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Why Use Gabions

 Why are gabions used?

In the course of supporting steep slopes, aesthetical and environmental requirements must also be fulfilled besides technical requirements. Within a couple of years vegetation grows over gabion retaining walls, but selected plant species can also be planted in them in a planned way. Consequently their use offers numerous advantages as compared to other types of structures.

Advantages of HESLY Gabion

Flexibility: Subjected to alternating forces of tension and compression, the inherent flexibility of a gabion structure enables it to deform rather than break. This prevents loss of structural efficiency. Deforming in response to subsidence of foundation or internal stress is a functional feature, and rather than being a fault is in fact, a benefit.


Strength: Since gabions are bound together as a monolithic unit, the wire mesh is extremely strong under tension. The wire mesh shell is not simply a container for the stone filling, but a reinforcement of the entire structure. Additional strength is achieved by the use of vertical diaphragms. These diaphragms are affixed to the base of the gabions to restrict internal movement of the stone filling and provide further reinforcement. Gabion efficiency, rather than decreasing with age, actually increases. During early periods of use, silt and vegetation will collect within the rock filling to form a naturally permanent structure, enhancing the environment.

Permeability: Interstitial spaces in the stone fill within the baskets provide a great degree of permeability throughout the structure eliminating the need for a drainage system and preventing buildup of hydrostatic pressure which will displace and crack concrete structures. In river works, pressure and counterpressure on the banks due to variations in water depth between flood and low water are therefore also eliminated.

Economy: Wire mesh gabions are less expensive than most construction materials. Graded stone fill is usually locally available. Waste materials such as crushed concrete may be specified in place of stone.

Construction costs are reduced; unskilled laborers can easily learn to erect Modular Gabion Systems, fill them and close them properly. Many gabion structures may be built without any mechanical equipment. Pilings, underwater drainage systems and excavations are unnecessary. There's no need to drain the site or to construct a cofferdam for underwater installation. The first layer of gabions can be laid in water or in mud.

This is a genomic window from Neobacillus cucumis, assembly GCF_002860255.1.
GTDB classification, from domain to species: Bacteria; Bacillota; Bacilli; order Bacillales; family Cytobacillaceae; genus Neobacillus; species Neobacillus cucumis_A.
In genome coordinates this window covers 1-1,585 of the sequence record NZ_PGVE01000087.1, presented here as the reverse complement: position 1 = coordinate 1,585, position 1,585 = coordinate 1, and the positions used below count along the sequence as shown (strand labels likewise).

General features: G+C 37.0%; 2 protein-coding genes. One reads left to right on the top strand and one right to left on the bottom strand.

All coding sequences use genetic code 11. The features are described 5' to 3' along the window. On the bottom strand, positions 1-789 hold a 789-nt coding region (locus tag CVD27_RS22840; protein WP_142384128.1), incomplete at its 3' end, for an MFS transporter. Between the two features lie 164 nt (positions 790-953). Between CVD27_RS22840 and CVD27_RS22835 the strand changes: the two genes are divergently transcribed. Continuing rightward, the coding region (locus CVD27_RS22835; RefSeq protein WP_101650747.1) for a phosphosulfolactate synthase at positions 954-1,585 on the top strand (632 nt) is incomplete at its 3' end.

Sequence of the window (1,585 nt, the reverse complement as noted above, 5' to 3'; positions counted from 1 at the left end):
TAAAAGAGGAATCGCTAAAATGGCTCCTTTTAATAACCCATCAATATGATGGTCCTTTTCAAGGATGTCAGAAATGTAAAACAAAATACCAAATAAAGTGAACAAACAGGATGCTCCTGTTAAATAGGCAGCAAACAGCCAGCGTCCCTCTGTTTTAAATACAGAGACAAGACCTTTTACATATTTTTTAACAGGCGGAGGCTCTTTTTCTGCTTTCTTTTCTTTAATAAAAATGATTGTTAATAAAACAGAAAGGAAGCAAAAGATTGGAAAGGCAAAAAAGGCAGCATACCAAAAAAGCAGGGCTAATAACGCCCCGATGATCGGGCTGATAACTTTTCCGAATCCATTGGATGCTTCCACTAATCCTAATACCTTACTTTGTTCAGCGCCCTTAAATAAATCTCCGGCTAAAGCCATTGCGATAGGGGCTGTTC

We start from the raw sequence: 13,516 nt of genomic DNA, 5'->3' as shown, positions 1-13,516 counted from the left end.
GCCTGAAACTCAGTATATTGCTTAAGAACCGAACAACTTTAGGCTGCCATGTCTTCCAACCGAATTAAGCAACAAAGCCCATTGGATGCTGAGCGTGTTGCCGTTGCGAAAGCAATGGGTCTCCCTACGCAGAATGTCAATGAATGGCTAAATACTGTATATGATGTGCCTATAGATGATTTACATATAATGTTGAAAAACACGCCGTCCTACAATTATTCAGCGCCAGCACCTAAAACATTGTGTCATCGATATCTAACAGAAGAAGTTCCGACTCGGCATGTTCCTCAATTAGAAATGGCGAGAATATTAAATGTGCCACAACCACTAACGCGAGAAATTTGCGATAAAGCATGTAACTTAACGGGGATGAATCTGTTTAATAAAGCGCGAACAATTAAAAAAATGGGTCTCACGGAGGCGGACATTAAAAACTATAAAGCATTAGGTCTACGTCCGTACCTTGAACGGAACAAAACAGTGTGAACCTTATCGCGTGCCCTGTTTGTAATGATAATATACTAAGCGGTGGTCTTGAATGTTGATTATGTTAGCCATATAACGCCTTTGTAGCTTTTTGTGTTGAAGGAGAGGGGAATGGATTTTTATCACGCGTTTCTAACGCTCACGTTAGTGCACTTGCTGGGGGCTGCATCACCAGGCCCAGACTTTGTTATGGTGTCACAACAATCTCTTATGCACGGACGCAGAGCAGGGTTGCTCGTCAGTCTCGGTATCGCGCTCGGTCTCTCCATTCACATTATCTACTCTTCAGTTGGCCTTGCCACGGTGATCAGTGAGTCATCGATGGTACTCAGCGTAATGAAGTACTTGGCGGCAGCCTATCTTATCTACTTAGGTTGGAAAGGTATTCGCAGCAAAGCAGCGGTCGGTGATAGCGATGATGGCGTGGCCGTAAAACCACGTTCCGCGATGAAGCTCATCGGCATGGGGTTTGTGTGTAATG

Upon completion, a gabion structure will take its full load immediately - without the waiting periods of up to one month normally associated with concrete structures. Gabion structures are virtually maintenance free.

About Gabion Boxes

Gabion boxes consist of elements of various sizes, which can be attached to each other to create the desired geometry. Gabion structures overgrown with vegetation suit the natural environment. The steel mesh surface can also be supplemented with wooden cover structures.

Gabion system ¨C different areas of use

The mesh made of steel wire coated with a metal zinc-aluminium and, perhaps, a further plastic anti-corrosion layer may last as long as 120 years. A quality certificate has been issued for the products by the British quality control authority (BBA). The quality of the filling stone material is also an important aspect in respect of lifetime. Favourably eruptive, frost-resistant rocks should be used for filling the gabion boxes.

The price of gabion structures made of steel wire is more favourable than the price of other building materials. They are delivered flat-packed, therefore the costs of delivery are not significant. Trained workers can quickly learn how to assemble and fill the structures, therefore there is no need for a skilled labour force. In many cases the structures can be constructed without using machines. Generally pile driving, draining or the use of earth excavation machines can be avoided.

Gabion structures are characterised by great water permeability, so there is no need for constructing a back-drain system, which is essential in the case of concrete structures. On areas in contact with the soil geotextile fabric with high water permeability must be put down to stop the gaps between the stones from filling up.

In the case of water courses there is unhindered communication between ground water and the water flowing in the channel, no hydrostatic pressure is borne by the structure.

Due to the load bearing capacity of the steel mesh, the structure adapts flexibly to forces occurring as a result of soil movements occurring after the construction of the gabion wall (change of volume, sinking). Consequently the box made of steel mesh is not simply a box for accommodating stones, but it also strengthens the structure. The partition chambers (diaphragms) placed vertically in the box every meter also strengthen the structure. As years pass, the stems and roots of the vegetation growing over the structure strengthen the gabion structure even more.

The cost price of the retaining wall is 25-40% lower than that of retaining walls with a concrete structure.